Not only can a home gym be as effective as a commercial gym in keeping you fit, but it can also be more effective. Working out at home can provide you with faster workouts, comfort, and the motivation to use something you've invested so much money in. It's important to remember that “home gym” is a broad term. When you buy a home gym, it's like buying a car outright - it's yours forever.
However, a home gym doesn't pay for itself as quickly as a car and it never has to be upgraded unless you simply want to. You can keep your best gym equipment at home until you die and pass it on to your children or grandchildren. Powder-coated steel lasts for years and, unlike technology, never goes out of style. A home gym is also much cheaper throughout your life compared to a gym membership.
We'll go into more of the essential numbers in the next section, but most home gyms could end up being cheaper for their owner in less than three years compared to the cost of a commercial gym membership. The last thing you need are weight plates. You should buy approximately 285 pounds. Start with light weights and make small progressions using the smallest margin you can imagine.
See our training series, starting with 3 essential principles of successful training to learn more. I agree with the principle, but I have followed it in a different direction. As a runner (for the past 30 years), my first priority was to have a treadmill, for bad weather days, and we bought one with our first home more than 20 years ago and have had it ever since. As we got older, we realized that we needed to diversify our aerobic exercise and added a recumbent bike and an elliptical about 10 years ago.
We also added some dumbbell weights, balls, bands and mats so we could do some basic strength training. Good luck against the Battle of the Bulges! Mix it up to avoid injury. Eat less carbohydrates and eliminate 100 per day in jumps, push-ups, push-ups and squats, and you'll be strong and fit, especially with an aerobic component (cycling, running, walking, swimming). Bodyweight exercises allow you to climb up or down to easier versions as you start or get stronger.
I have yet to master the “Gun Squat” or the armed pull-up. It's good to know that the next time I put 300 on the bench, I'll have one of your children put me up for my twentieth representative. I don't even use an observer for my heaviest lifts - I bench press inside the squat rack. Align the safety bars at the lowest point possible so that if the bar falls off it won't hit your chest (but it would be 1 cm away from doing so).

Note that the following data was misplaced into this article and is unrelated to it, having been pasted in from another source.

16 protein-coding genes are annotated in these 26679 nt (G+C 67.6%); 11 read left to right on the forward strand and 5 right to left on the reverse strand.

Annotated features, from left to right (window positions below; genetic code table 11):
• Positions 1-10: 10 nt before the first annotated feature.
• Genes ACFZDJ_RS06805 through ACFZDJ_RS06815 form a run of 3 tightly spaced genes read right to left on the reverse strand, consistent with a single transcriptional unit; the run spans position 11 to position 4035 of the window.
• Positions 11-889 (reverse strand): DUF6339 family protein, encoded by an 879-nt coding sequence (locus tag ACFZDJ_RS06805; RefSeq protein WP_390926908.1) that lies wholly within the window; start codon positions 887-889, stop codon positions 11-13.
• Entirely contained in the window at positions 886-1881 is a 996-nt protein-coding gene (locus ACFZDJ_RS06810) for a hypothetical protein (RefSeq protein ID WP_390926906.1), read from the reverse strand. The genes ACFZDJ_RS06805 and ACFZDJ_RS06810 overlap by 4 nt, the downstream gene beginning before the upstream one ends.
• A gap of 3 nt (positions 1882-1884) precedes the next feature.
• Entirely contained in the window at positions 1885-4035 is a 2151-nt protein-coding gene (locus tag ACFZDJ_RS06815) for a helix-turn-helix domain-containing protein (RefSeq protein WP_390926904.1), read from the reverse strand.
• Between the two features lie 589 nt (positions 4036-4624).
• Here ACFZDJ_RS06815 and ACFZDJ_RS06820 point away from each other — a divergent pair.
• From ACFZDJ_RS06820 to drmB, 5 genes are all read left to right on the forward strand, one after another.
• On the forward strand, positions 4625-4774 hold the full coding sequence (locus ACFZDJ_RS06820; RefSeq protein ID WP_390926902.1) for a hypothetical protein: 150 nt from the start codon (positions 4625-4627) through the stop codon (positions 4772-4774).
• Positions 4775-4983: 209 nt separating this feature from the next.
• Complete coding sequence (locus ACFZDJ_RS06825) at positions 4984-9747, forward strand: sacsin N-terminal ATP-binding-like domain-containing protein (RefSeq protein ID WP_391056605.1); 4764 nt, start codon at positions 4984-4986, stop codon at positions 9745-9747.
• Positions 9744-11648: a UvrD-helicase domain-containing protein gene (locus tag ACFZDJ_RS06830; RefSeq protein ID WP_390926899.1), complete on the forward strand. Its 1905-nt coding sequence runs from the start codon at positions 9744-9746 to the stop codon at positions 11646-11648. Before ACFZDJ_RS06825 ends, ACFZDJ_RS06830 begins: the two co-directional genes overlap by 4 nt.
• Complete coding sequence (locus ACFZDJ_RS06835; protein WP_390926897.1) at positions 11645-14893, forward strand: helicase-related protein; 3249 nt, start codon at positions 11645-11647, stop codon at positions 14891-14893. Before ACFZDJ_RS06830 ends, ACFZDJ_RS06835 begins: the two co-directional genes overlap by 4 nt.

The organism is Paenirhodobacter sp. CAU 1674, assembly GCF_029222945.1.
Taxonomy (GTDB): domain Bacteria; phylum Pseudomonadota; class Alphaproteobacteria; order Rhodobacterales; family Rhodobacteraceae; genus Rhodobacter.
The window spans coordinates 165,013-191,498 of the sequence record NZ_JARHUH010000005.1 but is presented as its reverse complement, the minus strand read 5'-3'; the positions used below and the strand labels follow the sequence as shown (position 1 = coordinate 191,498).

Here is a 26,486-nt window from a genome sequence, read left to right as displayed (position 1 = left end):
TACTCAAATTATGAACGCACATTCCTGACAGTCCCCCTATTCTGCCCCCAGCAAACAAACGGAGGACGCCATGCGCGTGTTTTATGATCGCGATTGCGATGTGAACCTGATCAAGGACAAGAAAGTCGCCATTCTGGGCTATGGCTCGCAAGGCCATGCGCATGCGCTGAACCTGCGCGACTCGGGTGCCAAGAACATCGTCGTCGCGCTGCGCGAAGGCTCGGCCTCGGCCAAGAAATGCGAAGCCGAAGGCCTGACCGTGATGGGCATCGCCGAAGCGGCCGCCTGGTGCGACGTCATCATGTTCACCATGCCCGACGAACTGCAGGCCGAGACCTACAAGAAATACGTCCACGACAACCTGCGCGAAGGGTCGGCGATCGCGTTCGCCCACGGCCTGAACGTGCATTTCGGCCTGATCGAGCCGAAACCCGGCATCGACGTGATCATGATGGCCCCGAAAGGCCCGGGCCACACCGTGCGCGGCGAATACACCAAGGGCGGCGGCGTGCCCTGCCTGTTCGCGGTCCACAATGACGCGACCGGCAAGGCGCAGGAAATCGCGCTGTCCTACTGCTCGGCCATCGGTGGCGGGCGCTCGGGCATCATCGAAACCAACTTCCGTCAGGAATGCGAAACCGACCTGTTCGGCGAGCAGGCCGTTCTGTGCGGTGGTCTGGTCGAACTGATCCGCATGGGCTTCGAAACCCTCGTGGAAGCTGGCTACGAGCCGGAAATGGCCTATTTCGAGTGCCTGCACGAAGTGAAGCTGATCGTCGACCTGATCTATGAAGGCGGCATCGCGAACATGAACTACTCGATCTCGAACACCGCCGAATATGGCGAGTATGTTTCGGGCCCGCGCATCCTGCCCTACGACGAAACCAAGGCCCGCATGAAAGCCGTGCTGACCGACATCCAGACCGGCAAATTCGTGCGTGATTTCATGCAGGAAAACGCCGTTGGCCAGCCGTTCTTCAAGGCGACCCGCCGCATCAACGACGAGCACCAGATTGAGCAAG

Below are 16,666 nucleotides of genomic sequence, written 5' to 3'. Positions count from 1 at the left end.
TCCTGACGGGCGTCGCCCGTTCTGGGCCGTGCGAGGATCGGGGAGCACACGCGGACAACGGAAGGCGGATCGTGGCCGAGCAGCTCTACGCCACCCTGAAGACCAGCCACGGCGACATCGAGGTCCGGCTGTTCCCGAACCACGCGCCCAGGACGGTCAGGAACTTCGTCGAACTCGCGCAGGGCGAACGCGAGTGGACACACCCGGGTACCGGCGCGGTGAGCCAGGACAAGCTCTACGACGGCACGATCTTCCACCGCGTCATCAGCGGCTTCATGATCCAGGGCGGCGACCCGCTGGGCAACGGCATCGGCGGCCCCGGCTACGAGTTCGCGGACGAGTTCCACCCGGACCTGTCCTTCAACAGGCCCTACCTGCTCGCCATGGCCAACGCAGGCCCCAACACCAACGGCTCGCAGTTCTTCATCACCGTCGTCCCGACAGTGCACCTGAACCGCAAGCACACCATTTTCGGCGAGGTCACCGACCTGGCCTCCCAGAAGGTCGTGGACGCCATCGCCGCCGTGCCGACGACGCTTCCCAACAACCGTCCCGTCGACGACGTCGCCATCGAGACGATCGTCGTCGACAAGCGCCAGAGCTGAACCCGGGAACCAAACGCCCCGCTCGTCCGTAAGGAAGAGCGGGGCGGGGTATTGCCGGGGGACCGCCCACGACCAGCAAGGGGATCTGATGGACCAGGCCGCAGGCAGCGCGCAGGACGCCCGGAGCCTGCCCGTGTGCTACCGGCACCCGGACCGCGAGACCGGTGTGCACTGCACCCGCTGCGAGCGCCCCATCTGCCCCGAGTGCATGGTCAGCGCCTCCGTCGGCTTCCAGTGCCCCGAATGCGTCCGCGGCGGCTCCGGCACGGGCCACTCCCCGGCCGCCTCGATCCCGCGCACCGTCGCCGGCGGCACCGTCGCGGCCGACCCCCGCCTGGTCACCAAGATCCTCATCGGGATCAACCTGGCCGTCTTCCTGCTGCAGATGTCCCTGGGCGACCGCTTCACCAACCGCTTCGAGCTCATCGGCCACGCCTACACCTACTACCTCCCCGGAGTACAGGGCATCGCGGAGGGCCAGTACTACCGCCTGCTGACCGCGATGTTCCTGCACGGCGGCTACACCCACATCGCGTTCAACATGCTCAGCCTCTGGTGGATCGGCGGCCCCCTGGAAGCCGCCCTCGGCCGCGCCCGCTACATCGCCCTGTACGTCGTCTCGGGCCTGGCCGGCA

Place the bench inside the squat rack etc. We've had a home gym for 12 years. It all started when I realized that I had become a television addict and wanted to get back in shape. I hired a trainer at the gym to help me get started for 3 months. I wanted to work out with my wife but I didn't want to go to the gym - he didn't like other people watching his training - so we brought the gym home. I discovered that I really like going to the gym - at least this one! Why? Male camaraderie: As a dentist, I'm surrounded by women all day every day - it's nice now to have stood up with the same group of men (and some girls) for the past 2 years or more.
They're great kids and I enjoy the jokes and being out and about and worshipping in the “Temple of Iron Responsibility” - if I miss a week people at the gym will call me directly - “Where have you been brother?” Increased team mix: I did the big four during the first year and got bored. I like to have more variety with cable machines, hammer strength and strongman equipment - I tend to change exercises every 8-12 weeks. I also found that my shoulder is simply not compatible with traditional barbell bench press due to a previous injury and I prefer other pressure exercises. You're right - a bank is definitely essential - however if you could only get 3 items I would stick with those mentioned above. You never need to go 100%.
This is without a doubt a marathon and it is ALWAYS best to take your time and let your body adapt slowly. Kalam Tang is the former skinny guy who started Kalibre Fitness to share his personal experience, research and advice on how to gain your first 20 pounds as a tough player.